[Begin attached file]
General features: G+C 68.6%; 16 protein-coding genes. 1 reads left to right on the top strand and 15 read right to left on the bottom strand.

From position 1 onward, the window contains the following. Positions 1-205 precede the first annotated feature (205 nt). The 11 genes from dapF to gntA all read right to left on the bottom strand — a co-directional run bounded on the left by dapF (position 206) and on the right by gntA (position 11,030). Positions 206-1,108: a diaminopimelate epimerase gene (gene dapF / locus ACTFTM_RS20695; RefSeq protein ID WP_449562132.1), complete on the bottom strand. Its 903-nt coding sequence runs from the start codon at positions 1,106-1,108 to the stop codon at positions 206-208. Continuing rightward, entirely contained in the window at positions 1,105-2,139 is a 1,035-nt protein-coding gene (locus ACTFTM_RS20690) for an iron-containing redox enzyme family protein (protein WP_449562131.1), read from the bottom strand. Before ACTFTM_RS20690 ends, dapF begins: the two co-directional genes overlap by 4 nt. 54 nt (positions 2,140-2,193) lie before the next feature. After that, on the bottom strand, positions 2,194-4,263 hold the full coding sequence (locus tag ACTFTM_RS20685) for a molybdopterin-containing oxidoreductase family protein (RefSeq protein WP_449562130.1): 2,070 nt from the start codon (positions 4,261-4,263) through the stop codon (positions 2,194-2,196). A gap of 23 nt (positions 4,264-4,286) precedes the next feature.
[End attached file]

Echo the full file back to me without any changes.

General features: G+C 68.6%; 16 protein-coding genes. 1 reads left to right on the top strand and 15 read right to left on the bottom strand.

From position 1 onward, the window contains the following. Positions 1-205 precede the first annotated feature (205 nt). The 11 genes from dapF to gntA all read right to left on the bottom strand — a co-directional run bounded on the left by dapF (position 206) and on the right by gntA (position 11,030). Positions 206-1,108: a diaminopimelate epimerase gene (gene dapF / locus ACTFTM_RS20695; RefSeq protein ID WP_449562132.1), complete on the bottom strand. Its 903-nt coding sequence runs from the start codon at positions 1,106-1,108 to the stop codon at positions 206-208. Continuing rightward, entirely contained in the window at positions 1,105-2,139 is a 1,035-nt protein-coding gene (locus ACTFTM_RS20690) for an iron-containing redox enzyme family protein (protein WP_449562131.1), read from the bottom strand. Before ACTFTM_RS20690 ends, dapF begins: the two co-directional genes overlap by 4 nt. 54 nt (positions 2,140-2,193) lie before the next feature. After that, on the bottom strand, positions 2,194-4,263 hold the full coding sequence (locus tag ACTFTM_RS20685) for a molybdopterin-containing oxidoreductase family protein (RefSeq protein WP_449562130.1): 2,070 nt from the start codon (positions 4,261-4,263) through the stop codon (positions 2,194-2,196). A gap of 23 nt (positions 4,264-4,286) precedes the next feature.